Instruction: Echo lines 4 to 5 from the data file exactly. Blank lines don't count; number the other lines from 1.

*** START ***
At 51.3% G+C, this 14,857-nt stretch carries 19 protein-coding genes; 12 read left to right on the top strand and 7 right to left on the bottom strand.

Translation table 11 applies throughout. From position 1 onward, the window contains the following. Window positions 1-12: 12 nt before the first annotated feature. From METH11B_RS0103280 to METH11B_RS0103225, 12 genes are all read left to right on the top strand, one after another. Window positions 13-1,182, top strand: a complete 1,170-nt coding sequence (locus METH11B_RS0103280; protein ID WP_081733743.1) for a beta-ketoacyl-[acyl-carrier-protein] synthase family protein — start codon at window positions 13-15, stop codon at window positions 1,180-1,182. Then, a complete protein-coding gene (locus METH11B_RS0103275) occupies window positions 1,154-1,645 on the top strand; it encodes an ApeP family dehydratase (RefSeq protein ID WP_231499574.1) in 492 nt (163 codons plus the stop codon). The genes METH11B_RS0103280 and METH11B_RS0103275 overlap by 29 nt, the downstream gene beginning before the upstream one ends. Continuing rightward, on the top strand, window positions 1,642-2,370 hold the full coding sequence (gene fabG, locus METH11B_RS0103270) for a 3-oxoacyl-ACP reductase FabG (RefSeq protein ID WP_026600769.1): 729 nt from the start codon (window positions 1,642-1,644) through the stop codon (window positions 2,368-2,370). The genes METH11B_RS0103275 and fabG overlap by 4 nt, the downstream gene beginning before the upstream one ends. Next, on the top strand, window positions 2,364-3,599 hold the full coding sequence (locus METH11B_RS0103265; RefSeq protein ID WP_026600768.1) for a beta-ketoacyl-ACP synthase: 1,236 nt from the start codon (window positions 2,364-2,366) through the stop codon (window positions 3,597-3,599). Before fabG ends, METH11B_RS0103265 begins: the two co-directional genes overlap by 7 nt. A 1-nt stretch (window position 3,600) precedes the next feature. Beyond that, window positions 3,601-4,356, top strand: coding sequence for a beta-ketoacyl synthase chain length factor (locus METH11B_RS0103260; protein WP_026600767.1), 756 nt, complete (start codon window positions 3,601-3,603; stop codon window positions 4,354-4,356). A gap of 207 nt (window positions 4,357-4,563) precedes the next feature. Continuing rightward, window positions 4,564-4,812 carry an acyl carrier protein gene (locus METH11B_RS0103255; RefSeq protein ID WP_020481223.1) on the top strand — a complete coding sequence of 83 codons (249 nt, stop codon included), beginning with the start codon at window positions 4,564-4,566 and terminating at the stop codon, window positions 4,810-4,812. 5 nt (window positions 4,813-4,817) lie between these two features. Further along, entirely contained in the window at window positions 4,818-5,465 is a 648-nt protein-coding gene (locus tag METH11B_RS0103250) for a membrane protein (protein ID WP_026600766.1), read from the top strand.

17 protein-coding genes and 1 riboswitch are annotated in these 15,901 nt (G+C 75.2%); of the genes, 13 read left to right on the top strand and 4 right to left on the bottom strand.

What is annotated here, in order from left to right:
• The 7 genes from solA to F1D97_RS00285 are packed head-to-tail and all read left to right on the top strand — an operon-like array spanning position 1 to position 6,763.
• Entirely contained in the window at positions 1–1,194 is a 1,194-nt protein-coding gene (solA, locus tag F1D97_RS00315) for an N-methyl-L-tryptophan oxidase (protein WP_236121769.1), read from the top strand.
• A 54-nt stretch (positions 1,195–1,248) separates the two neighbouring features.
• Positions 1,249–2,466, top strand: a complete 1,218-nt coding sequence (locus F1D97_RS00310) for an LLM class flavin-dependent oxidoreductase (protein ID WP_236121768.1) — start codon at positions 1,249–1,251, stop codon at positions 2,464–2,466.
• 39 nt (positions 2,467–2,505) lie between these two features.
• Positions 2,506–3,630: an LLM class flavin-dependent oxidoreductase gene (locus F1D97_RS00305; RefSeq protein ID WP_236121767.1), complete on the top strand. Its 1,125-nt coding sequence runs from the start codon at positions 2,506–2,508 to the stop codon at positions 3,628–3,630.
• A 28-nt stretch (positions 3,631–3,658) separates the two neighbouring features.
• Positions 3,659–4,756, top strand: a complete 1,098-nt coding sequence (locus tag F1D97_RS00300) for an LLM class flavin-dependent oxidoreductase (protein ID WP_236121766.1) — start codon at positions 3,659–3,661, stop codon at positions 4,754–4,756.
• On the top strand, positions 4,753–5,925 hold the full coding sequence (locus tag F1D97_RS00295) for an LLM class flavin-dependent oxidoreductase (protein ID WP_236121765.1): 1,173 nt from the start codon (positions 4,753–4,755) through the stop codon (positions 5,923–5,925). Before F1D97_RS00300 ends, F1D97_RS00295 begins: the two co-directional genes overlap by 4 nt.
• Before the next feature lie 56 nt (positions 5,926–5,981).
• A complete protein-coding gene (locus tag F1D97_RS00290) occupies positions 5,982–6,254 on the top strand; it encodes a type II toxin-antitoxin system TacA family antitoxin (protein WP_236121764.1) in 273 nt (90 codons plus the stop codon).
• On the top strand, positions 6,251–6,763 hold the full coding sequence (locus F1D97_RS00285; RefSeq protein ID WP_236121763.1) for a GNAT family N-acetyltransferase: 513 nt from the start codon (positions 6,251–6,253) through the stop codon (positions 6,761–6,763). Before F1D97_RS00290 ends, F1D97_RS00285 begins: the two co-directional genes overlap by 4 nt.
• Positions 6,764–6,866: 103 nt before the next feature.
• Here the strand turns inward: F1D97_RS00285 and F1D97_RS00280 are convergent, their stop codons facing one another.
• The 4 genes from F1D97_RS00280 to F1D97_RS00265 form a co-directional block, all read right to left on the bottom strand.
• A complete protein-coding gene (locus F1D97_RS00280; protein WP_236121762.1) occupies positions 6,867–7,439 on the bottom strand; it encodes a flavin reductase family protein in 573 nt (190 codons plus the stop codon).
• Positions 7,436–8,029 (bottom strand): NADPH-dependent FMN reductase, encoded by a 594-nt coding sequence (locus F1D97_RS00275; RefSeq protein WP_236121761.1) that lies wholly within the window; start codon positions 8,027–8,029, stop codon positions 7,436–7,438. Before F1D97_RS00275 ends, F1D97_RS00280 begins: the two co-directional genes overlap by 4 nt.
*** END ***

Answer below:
What is annotated here, in order from left to right:
• The 7 genes from solA to F1D97_RS00285 are packed head-to-tail and all read left to right on the top strand — an operon-like array spanning position 1 to position 6,763.